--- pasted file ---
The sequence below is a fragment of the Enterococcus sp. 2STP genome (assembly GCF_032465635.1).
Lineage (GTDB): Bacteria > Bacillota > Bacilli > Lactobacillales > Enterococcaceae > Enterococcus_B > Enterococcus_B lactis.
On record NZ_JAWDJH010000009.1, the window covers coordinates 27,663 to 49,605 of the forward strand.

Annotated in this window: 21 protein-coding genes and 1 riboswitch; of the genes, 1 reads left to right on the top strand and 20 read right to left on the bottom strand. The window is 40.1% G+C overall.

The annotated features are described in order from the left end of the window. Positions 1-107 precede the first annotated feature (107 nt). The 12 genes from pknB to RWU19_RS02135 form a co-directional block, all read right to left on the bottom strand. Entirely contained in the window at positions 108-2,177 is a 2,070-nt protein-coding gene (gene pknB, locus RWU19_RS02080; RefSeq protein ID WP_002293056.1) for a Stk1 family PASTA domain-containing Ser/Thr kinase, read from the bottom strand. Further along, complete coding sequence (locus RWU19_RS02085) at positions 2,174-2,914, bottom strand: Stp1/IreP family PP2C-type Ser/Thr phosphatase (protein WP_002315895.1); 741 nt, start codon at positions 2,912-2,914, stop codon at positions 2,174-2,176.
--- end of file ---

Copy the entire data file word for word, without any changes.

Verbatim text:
The sequence below is a fragment of the Enterococcus sp. 2STP genome (assembly GCF_032465635.1).
Lineage (GTDB): Bacteria > Bacillota > Bacilli > Lactobacillales > Enterococcaceae > Enterococcus_B > Enterococcus_B lactis.
On record NZ_JAWDJH010000009.1, the window covers coordinates 27,663 to 49,605 of the forward strand.

Annotated in this window: 21 protein-coding genes and 1 riboswitch; of the genes, 1 reads left to right on the top strand and 20 read right to left on the bottom strand. The window is 40.1% G+C overall.

The annotated features are described in order from the left end of the window. Positions 1-107 precede the first annotated feature (107 nt). The 12 genes from pknB to RWU19_RS02135 form a co-directional block, all read right to left on the bottom strand. Entirely contained in the window at positions 108-2,177 is a 2,070-nt protein-coding gene (gene pknB, locus RWU19_RS02080; RefSeq protein ID WP_002293056.1) for a Stk1 family PASTA domain-containing Ser/Thr kinase, read from the bottom strand. Further along, complete coding sequence (locus RWU19_RS02085) at positions 2,174-2,914, bottom strand: Stp1/IreP family PP2C-type Ser/Thr phosphatase (protein WP_002315895.1); 741 nt, start codon at positions 2,912-2,914, stop codon at positions 2,174-2,176.